When she was in fifth grade, Alexandra Bunker became entranced with Florida’s natural environment. A recent arrival to the state, she frequently visited Wekiva Springs State Park, which wasn’t far from her family’s Altamonte Springs home. So when Bunker learned that the Wekiva Basin was potentially threatened by future development of the Wekiva Parkway, she decided to speak out.

That was in 2001, when she was 12 years old.

She spoke at several meetings of the Wekiva Basin Area Task Force, which then-Governor Jeb Bush charged with identifying the best route for the parkway. She was among the environmentalists who supported protecting the sensitive lands surrounding the parkway.

The task force’s eventual recommendations were celebrated as a conservation victory. When Bush signed the Wekiva Parkway and Protection Act into law, in 2004, he invited Bunker, who by then was 15, to speak.

Bunker continued her environmental activism through high school as president of Lake Brantley’s Environmental Club. She’s been a frequent participant in waterway cleanups, many organized by the Seminole Soil and Water Conservation District, for which her mother served as executive director until 2006.  When an elected Conservation District board member resigned, in 2007, the board appointed Bunker to the open seat.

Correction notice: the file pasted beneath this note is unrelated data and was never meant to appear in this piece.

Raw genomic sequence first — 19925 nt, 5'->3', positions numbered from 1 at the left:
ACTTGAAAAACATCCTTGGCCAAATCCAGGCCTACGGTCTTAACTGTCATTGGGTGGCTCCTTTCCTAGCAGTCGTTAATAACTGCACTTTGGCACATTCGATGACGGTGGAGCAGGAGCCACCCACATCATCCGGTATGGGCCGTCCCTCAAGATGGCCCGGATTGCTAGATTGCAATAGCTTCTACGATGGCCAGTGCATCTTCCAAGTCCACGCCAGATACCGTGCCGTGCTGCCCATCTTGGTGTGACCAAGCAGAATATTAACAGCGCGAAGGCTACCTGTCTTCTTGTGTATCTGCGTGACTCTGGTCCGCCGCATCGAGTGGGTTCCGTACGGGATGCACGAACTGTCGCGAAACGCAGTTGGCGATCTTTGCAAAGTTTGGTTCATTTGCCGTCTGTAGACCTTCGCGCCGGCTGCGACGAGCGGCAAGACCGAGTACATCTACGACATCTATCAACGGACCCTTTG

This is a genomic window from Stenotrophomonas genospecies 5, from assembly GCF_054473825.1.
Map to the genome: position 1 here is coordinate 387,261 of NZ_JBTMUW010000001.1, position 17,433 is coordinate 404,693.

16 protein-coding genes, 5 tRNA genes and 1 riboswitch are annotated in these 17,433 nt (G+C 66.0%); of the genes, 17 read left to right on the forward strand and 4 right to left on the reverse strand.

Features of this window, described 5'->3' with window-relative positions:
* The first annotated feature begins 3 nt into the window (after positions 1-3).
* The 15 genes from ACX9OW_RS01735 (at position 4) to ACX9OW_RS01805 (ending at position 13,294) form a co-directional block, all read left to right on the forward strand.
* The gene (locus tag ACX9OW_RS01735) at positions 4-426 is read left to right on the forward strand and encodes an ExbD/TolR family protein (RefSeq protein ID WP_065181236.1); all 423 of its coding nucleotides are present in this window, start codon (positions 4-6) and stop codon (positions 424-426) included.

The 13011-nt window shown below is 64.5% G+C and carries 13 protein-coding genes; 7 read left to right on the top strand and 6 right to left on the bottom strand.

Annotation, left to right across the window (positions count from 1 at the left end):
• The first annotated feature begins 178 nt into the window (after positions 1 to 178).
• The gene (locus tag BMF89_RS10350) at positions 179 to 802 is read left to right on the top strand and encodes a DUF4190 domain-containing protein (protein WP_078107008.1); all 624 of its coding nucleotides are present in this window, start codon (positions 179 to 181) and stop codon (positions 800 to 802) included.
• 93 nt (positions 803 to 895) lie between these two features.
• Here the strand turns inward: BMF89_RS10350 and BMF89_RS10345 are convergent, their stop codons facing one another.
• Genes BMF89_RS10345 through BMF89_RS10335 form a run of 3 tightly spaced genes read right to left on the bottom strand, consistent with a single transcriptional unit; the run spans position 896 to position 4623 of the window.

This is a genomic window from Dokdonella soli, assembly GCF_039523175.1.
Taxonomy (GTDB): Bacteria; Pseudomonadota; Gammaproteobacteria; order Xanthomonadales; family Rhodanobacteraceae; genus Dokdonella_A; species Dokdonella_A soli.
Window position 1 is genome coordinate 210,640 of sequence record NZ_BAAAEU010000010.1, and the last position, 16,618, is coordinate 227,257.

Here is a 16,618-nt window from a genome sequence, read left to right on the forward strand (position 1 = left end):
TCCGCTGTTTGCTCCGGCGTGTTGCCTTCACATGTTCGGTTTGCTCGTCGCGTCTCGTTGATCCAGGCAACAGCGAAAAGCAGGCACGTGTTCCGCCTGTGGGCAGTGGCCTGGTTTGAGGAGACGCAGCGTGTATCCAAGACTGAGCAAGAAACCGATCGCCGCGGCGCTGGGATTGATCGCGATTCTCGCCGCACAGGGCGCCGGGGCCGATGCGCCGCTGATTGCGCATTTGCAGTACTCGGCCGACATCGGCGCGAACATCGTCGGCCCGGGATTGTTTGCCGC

Bunker was a force in the board’s opposition to using the St. John’s River to supply drinking and irrigation water for Central Florida. She ran for her board seat unopposed in the November 2008 elections.

A 19-year-old Seminole Community College student, Bunker intends to pursue an environmental law degree.  She vows to continue working to protect the environment through her elected office and her other commitments, including the Keep Seminole Beautiful board and the Florida League of Women Voters’ Climate Change Committee.

Bunker hopes her example will inspire other young people to work for conservation.

“One of the reasons I’m involved is so that my generation—and myself—have a say.” —Lisa Levine